Alternative asset manager Brookfield Asset Management Inc. (TSX:BAM.A)(NYSE:BAM) has a very simple strategy: buy quality assets at a meaningful discount, then hold on to them for a long time. It has a fantastic track record of doing so, with its shareholders having earned 20% per year over the past two decades.

Brookfield tends to be most successful when capital is scarce, which makes perfect sense. By seeking buyers’ markets, the company has a better chance of picking up quality assets for cheap. Most recently, this has meant focusing heavily on Brazil.

The country’s economy is suffering from low commodity prices, and the state-run energy company Petrobras is plagued by a massive corruption scandal. Many investors don’t want anything to do with the country. This is perfect for Brookfield, which has a large presence in the country.

But now there’s a new opportunity for the company in another country rocked by scandal: Greece.

A new deal for Greece

On Monday Greece and the other members of the Eurozone reached a tentative agreement for a new bailout package, one that will impose more austerity measures on the country. It was a major defeat for Prime Minister Alexis Tsipras, who had pledged to boldly fight such austerity.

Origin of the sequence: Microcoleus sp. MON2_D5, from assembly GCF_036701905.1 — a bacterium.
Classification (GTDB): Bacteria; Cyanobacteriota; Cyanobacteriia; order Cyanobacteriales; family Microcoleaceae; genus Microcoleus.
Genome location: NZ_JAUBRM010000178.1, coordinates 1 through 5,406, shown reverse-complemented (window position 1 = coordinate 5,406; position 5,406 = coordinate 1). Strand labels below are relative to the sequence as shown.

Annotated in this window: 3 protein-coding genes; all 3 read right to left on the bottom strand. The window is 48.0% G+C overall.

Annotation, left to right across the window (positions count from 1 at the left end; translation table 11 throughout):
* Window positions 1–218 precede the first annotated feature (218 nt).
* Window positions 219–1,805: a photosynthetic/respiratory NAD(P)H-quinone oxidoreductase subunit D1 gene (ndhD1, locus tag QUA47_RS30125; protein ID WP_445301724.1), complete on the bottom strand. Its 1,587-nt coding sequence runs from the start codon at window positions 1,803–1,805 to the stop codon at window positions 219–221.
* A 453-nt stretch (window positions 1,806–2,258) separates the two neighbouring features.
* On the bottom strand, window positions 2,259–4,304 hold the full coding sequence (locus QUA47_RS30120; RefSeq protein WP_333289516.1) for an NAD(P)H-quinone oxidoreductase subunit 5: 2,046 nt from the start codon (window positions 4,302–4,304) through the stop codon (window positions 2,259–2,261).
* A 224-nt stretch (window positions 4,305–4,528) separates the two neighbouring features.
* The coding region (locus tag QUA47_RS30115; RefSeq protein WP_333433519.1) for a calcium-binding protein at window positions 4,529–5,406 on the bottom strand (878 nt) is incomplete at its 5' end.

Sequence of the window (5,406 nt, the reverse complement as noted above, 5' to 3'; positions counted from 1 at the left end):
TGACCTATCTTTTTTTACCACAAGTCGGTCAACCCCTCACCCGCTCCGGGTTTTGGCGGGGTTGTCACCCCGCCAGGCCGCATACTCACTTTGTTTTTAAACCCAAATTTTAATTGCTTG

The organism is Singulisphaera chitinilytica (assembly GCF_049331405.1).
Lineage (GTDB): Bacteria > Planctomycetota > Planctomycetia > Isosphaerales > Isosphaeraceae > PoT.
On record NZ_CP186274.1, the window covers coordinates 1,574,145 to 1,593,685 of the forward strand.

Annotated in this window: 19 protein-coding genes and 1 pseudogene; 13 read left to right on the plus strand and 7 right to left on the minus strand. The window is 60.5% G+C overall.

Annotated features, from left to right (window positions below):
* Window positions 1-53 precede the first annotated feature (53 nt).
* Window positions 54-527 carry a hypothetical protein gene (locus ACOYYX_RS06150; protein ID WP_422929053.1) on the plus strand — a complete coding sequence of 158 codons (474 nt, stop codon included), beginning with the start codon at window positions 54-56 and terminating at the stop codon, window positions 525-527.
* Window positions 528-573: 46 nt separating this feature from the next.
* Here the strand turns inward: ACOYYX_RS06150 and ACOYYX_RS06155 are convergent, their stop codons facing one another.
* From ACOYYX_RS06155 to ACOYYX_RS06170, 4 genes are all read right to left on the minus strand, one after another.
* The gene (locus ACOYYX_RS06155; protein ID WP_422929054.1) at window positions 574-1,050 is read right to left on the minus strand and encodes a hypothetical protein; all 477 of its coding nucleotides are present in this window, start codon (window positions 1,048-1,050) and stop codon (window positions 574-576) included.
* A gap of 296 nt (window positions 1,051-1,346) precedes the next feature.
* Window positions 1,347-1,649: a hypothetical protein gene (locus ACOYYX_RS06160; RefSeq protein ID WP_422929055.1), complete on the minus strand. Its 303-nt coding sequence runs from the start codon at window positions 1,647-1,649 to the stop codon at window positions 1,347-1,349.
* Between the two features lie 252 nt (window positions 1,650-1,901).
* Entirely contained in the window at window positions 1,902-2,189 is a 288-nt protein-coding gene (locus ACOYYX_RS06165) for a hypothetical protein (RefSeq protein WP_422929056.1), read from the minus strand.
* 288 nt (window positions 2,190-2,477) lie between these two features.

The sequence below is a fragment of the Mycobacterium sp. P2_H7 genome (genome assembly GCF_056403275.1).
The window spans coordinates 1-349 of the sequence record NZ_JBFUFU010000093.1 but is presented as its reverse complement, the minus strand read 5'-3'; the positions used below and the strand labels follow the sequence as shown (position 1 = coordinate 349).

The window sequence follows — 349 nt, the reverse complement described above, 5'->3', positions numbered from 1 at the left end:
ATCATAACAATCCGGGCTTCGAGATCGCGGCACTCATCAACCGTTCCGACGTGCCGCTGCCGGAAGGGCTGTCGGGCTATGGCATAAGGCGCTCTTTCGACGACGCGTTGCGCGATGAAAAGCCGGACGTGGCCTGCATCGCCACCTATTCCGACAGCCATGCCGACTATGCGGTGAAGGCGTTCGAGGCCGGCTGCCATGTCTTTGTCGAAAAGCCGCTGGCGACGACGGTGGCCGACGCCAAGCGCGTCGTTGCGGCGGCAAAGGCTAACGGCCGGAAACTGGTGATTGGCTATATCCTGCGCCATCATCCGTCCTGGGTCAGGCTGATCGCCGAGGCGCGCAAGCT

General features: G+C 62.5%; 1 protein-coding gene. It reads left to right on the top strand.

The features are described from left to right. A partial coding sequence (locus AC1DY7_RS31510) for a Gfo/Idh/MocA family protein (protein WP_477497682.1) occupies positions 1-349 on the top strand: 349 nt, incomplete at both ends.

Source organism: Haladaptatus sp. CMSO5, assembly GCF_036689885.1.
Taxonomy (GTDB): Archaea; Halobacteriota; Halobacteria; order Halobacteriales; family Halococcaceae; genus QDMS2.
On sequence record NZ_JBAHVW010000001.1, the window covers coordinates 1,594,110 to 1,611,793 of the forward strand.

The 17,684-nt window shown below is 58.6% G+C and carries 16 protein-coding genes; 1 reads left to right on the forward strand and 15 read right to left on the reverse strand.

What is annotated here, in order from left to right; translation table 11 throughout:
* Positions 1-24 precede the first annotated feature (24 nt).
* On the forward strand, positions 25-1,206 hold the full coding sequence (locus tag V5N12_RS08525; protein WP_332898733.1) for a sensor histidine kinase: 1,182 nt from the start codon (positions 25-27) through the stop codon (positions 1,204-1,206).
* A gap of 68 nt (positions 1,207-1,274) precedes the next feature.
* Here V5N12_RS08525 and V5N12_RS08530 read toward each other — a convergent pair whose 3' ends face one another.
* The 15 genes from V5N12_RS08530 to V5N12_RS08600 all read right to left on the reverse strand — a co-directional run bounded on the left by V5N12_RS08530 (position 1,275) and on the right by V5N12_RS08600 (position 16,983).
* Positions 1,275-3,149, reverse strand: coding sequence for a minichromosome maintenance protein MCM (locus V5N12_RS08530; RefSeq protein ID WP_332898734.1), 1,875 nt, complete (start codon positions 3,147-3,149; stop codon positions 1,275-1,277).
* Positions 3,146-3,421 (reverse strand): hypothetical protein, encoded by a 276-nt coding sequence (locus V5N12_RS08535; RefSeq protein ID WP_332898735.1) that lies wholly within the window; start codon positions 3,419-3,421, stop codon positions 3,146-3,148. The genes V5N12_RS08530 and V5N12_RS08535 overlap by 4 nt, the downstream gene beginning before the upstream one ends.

A key component of this agreement is the transfer of €50 billion of “valuable” Greek assets to a privatization fund. This fund will be located in Greece and managed locally, but will be overseen by “the relevant European institutions.” Government assets such as ports and utilities will be a part of the fund.

This is where Brookfield could step in. The company loves to buy ports and utilities because they generate such stable cash flows. Brookfield also has a history in Greece—it was part of an investor team that recapitalized Eurobank with well-known investor Prem Watsa.

Furthermore, Brookfield has plenty of money at its disposal, with US$4.8 billion in core liquidity and another US$5.8 billion in uninvested client capital.

How big a deal is this?

It’s important to remember that Greece is a very small country. Meanwhile Brookfield’s operations span most of the globe. So, this is really just one opportunity of many for Brookfield.

Yet Greece is a reminder of Brookfield’s enormous potential. All over the world, there are places where capital is scarce, usually because of a struggling sector. For example, there’s weakness in North American energy, in Australian mining, and numerous sectors in Europe. All of these issues result in golden opportunities for a company like Brookfield.

In a recent presentation, CEO Bruce Flatt said he expects Brookfield’s share price to reach US$100 (split-adjusted) within the next decade, up from about US$35 today. While such a statement may seem lofty, the opportunity is certainly there. And now’s not too late to be a part of it.

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Fool contributor Benjamin Sinclair has no position in any stocks mentioned. Brookfield Asset Management is  owned by the Motley Fool Pro Canada.